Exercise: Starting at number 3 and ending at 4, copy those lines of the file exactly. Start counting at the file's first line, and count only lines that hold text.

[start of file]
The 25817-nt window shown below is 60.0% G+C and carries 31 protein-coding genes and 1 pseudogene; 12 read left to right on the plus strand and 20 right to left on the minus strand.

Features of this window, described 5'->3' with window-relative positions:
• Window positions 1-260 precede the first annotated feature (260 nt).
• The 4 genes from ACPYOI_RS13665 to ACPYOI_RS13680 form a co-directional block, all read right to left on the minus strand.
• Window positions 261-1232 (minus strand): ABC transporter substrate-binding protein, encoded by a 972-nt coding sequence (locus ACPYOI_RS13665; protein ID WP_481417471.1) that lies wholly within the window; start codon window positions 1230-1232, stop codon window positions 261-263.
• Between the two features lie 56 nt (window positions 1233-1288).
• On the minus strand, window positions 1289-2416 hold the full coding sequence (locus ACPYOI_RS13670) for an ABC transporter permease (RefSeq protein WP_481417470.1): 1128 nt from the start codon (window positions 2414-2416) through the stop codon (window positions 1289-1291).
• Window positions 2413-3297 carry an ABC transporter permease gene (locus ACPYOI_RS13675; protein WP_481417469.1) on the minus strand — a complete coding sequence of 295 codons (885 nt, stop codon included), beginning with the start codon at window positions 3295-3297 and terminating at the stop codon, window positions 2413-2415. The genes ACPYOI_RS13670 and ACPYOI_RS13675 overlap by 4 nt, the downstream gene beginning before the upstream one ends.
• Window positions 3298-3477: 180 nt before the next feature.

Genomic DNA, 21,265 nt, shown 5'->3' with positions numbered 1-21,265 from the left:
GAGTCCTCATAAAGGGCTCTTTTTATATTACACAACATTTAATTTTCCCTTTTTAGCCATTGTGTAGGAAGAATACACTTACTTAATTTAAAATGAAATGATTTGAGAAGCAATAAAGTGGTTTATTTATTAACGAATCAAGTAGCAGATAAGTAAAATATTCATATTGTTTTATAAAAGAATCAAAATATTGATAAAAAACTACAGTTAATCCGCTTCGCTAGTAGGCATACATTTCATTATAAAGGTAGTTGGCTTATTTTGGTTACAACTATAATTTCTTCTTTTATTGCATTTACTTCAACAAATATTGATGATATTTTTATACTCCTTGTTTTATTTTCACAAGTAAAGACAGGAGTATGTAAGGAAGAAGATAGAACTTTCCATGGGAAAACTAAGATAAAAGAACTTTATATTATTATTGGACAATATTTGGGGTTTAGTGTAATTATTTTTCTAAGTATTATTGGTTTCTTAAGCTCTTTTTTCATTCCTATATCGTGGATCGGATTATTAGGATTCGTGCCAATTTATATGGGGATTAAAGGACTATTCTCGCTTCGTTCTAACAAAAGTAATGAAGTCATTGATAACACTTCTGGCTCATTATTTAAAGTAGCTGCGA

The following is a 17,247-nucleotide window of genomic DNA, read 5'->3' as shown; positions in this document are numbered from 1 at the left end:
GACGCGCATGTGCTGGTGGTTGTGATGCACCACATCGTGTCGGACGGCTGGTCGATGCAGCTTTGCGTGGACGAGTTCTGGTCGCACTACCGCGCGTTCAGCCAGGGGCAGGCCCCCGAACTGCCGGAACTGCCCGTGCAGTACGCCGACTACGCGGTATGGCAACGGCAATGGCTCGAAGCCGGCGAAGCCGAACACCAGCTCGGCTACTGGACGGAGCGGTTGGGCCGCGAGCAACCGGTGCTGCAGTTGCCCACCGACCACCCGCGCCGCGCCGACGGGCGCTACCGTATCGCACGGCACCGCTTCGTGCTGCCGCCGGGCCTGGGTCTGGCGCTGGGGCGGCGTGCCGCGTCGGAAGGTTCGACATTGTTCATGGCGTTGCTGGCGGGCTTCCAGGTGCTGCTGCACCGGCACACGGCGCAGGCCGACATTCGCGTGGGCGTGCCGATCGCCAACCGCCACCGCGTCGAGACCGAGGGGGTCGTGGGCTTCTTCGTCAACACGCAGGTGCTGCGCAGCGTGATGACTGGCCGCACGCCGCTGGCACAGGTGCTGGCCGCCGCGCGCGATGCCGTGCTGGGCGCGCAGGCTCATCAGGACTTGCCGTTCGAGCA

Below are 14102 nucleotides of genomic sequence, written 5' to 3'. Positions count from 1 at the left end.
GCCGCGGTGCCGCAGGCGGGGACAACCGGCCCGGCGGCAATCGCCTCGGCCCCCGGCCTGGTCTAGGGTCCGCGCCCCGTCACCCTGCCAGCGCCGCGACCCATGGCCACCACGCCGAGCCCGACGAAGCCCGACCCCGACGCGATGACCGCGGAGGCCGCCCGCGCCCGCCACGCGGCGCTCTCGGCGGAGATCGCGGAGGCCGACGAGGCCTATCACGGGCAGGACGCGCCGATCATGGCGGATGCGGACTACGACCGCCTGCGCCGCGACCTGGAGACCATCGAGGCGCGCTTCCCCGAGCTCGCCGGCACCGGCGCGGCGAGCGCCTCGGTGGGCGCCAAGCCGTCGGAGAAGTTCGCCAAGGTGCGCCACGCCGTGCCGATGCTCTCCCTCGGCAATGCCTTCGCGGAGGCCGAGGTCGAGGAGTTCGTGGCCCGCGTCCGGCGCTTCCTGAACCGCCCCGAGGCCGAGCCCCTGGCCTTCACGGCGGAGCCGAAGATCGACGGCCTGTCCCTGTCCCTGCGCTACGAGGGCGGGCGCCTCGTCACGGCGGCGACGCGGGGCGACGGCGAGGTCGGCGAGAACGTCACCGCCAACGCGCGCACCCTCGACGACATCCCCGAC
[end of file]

• Window positions 1-260 precede the first annotated feature (260 nt).
• The 4 genes from ACPYOI_RS13665 to ACPYOI_RS13680 form a co-directional block, all read right to left on the minus strand.